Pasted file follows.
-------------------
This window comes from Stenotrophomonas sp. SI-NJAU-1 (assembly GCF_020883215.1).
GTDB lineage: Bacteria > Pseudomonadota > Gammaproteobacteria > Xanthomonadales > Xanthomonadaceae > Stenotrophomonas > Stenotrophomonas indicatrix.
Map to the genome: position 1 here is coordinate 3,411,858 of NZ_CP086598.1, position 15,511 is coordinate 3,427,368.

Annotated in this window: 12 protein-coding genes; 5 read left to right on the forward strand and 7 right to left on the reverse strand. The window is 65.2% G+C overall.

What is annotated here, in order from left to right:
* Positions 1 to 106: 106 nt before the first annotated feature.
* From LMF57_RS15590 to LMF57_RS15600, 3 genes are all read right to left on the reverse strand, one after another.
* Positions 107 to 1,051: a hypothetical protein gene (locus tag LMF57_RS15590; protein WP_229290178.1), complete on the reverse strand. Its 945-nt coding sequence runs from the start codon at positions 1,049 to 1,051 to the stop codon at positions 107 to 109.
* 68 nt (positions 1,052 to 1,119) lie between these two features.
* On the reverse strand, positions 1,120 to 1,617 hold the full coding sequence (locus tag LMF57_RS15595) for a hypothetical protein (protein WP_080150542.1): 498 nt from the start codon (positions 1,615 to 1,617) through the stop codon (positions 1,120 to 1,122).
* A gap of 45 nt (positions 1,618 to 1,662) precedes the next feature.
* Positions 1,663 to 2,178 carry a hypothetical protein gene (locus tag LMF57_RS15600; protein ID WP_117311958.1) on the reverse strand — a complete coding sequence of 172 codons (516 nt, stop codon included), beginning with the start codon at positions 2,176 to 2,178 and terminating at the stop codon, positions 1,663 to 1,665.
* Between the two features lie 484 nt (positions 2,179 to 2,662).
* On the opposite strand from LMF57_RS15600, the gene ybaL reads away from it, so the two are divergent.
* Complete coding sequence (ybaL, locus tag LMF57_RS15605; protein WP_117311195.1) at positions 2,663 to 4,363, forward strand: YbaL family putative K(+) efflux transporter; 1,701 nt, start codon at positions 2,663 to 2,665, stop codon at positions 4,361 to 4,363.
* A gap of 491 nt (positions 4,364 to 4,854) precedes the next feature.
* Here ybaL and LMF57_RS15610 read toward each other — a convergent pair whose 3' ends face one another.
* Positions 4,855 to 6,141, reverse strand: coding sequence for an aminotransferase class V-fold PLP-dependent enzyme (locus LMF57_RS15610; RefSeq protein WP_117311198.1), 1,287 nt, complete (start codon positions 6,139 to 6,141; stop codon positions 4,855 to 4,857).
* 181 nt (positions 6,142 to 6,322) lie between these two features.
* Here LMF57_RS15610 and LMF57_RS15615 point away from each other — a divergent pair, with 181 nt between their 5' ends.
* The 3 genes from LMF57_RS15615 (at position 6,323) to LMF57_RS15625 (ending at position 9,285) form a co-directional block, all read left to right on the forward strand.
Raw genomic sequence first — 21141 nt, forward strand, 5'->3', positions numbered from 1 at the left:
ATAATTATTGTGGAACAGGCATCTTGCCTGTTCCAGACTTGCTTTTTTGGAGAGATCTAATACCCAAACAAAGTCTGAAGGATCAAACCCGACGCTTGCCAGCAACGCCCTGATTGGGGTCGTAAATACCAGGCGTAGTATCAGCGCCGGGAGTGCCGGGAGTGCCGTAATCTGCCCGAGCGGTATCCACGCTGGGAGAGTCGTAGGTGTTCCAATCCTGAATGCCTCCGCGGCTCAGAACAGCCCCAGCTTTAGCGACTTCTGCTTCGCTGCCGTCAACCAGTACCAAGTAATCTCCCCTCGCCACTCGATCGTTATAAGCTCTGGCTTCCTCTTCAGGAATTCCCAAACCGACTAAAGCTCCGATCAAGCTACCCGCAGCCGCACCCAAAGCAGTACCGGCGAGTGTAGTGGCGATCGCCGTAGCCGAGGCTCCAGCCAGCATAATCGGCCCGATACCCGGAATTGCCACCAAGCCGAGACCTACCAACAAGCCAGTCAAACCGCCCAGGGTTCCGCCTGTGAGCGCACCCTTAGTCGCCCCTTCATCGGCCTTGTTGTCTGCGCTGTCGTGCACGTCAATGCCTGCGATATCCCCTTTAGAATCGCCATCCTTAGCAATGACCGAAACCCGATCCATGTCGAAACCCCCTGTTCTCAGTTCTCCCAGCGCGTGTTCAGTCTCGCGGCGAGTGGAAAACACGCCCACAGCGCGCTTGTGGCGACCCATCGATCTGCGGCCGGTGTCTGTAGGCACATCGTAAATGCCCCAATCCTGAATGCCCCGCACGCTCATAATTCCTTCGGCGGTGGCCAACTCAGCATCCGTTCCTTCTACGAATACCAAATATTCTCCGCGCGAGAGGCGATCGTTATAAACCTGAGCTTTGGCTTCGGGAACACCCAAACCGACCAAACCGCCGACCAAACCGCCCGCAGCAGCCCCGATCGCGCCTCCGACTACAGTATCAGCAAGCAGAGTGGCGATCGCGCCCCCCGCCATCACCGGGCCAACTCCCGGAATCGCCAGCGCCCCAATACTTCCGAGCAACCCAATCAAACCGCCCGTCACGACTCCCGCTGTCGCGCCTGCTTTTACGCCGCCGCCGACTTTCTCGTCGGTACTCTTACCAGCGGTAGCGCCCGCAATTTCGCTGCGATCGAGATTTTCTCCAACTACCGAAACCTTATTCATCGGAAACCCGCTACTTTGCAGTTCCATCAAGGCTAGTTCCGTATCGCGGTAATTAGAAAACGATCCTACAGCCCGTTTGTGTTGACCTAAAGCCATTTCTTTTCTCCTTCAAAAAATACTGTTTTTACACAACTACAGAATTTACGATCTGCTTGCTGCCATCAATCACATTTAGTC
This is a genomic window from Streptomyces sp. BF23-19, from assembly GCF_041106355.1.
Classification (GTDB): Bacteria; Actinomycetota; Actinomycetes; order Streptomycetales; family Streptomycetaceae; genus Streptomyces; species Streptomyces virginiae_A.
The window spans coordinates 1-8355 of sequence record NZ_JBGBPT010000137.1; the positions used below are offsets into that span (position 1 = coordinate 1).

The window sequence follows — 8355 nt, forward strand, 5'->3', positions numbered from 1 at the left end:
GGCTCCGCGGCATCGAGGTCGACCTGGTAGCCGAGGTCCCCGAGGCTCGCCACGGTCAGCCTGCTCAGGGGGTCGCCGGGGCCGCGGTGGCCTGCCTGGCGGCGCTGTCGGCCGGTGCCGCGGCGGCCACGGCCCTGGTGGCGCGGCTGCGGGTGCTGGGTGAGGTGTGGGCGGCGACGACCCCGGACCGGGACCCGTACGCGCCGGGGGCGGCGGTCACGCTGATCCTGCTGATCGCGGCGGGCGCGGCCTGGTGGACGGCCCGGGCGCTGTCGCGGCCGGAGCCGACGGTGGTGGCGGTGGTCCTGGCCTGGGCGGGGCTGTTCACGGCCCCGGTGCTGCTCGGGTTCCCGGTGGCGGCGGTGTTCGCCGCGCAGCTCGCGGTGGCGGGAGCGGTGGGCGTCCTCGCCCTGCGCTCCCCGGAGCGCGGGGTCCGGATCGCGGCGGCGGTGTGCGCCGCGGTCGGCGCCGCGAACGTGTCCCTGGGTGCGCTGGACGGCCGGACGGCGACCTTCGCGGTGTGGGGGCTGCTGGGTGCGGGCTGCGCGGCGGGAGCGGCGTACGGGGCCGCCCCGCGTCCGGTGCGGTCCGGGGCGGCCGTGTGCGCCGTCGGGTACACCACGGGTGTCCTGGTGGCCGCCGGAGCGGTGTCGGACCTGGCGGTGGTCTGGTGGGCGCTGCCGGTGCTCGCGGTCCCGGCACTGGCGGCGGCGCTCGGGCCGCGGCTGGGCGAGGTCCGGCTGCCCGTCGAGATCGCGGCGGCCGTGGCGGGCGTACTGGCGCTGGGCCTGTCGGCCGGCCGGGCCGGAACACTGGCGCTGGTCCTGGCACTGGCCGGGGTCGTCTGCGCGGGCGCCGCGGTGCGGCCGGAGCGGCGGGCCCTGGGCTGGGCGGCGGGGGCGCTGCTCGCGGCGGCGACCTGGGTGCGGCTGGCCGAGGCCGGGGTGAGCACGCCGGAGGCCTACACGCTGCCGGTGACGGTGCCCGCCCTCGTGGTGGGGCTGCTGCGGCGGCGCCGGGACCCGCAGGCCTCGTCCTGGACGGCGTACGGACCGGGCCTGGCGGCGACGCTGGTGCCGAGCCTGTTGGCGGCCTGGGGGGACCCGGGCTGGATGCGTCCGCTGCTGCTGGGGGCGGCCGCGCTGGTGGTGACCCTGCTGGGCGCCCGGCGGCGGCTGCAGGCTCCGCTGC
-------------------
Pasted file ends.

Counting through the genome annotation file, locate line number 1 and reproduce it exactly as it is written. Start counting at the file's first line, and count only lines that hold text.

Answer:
This window comes from Stenotrophomonas sp. SI-NJAU-1 (assembly GCF_020883215.1).